Abstract: This article analyses the relationship between compatibility and innovation in markets with network effects using a model of competition with endogenous R&D, commercialization and compatibility. Incumbent acquisition of an innovation or profit from entry provides entrepreneurs with an incentive for developing technological improvements. Entrepreneurs receive greater returns for the innovation if larger incumbents offer compatibility with their installed base. As a result, entrepreneurs must innovate strategically to pre-empt an incompatibility response from incumbents. Similarly, small incumbents also bid strategically to block entry or rival acquisition if it also avoids an incompatibility response from a larger incumbent. A credible threat of incompatibility reduces the entrepreneur?s reserve to sell an innovation, but can also increase offers to acquire the innovation from smaller incumbents attempting to avoid incompatibility. This leads to a complex relationship between the strength of network effects, innovation incentives, the entrepreneur?s ambition for improvement and potentially disrupting the compatibility regime. For weak to moderate network effects entrepreneurs are likely to target more substantial, but improbable innovations such that their network is sufficiently attractive for incumbents to offer compatibility. For a small range of sufficiently strong network effects, entrepreneurs target incremental innovations to avoid the incumbent threatening incompatibility.
    Keywords: network effects, innovation, compatibility
    JEL: L15 L26 L50 O31
    Date: 2018–12
  5. By: Auriol, Emmanuelle; Biancini, Sara; Paillacar, Rodrigo
    Abstract: Developing countries' incentives to protect intellectual property rights (IPR) are studied in a model of vertical innovation. Enforcing IPR boosts export opportunities to advanced economies but slows down technological transfers and incentives to invest in R&D. Asymmetric protection of IPR, strict in the North and lax in the South, leads in many cases to a higher world level of innovation than universal enforcement. IPR enforcement is U-shaped in the relative size of the export market compared to the domestic one: rich countries and small/poor countries enforce IPR, the former to protect their innovations, the latter to access foreign markets, while large emerging countries free-ride on rich countries' technology to serve their internal demand.
    Keywords: Intellectual Property Rights; Innovation; Imitation; Duopoly; Developing Countries
    JEL: F12 F13 F15 L13 O31 O34
    Date: 2019–01
  6. By: Cédric Durand (CEPN - Centre d'Economie de l'Université Paris Nord - UP13 - Université Paris 13 - USPC - Université Sorbonne Paris Cité - CNRS - Centre National de la Recherche Scientifique); William Milberg
    Date: 2018–07–27
  7. By: David Spector (PSE - Paris-Jourdan Sciences Economiques - CNRS - Centre National de la Recherche Scientifique - ENPC - École des Ponts ParisTech - EHESS - École des hautes études en sciences sociales - INRA - Institut National de la Recherche Agronomique - ENS Paris - École normale supérieure - Paris, PJSE - Paris Jourdan Sciences Economiques - UP1 - Université Panthéon-Sorbonne - ENS Paris - École normale supérieure - Paris - INRA - Institut National de la Recherche Agronomique - EHESS - École des hautes études en sciences sociales - ENPC - École des Ponts ParisTech - CNRS - Centre National de la Recherche Scientifique)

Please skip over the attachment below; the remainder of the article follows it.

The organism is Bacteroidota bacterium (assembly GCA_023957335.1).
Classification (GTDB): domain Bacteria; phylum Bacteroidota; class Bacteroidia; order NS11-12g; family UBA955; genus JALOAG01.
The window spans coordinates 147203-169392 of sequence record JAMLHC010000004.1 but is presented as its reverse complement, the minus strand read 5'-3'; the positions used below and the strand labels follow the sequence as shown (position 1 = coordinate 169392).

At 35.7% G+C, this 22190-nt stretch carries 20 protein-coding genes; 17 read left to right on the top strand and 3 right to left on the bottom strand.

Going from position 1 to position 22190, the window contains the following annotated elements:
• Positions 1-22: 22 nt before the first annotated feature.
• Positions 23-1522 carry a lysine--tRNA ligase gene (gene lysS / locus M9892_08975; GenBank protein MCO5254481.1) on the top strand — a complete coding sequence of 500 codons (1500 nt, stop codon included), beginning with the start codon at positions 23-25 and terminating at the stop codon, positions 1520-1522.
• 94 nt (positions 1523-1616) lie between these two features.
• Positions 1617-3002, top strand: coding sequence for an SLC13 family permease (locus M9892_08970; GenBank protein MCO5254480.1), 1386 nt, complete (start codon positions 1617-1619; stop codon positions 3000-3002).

Abstract: Many collusive agreements involve the exchange of self-reported sales data between competitors, which use them to monitor compliance with a target market share allocation. Such communication may facilitate collusion even if it is unverifiable cheap talk and the underlying information becomes publicly available with a delay. The exchange of sales information may allow firms to implement incentive-compatible market share reallocation mechanisms after unexpected swings, limiting the recourse to price wars. Such communication may allow firms to earn profits that could not be earned in any collusive, symmetric pure-strategy equilibrium without communication.
    Date: 2019–01
  8. By: Cohen, François; Glachant, Matthieu; Söderberg, Magnus
    Abstract: The empirical literature on the energy efficiency gap concentrates on demand inefficiencies in the energy-using durables markets and finds evidence that consumers underestimate future energy costs when purchasing a new appliance. We take a broader view and also consider the impact of imperfect competition. Using data on the UK refrigerator market (2002-2007), we find that the average energy consumption of appliances sold during this period was only 7.2% higher than what would have been observed under a scenario with a perfectly competitive market and non-myopic consumers. One reason for this small gap is that market power actually reduces energy use.
    Keywords: Energy Efficiency; Electricity Prices; Consumer Myopia; Imperfect Competition
    JEL: D12 L68 Q41
    Date: 2017–04–01
  9. By: Asche, Frank (Institute for Sustainable Food Systems and School of Forestry Resources and Conservation, University); Gaasland, Ivar (Department of Economics, BI Norwegian Business School); Straume, Hans-Martin (* Department of Economics, BI Norwegian Business School); Vårdal, Erling (University of Bergen, Department of Economics)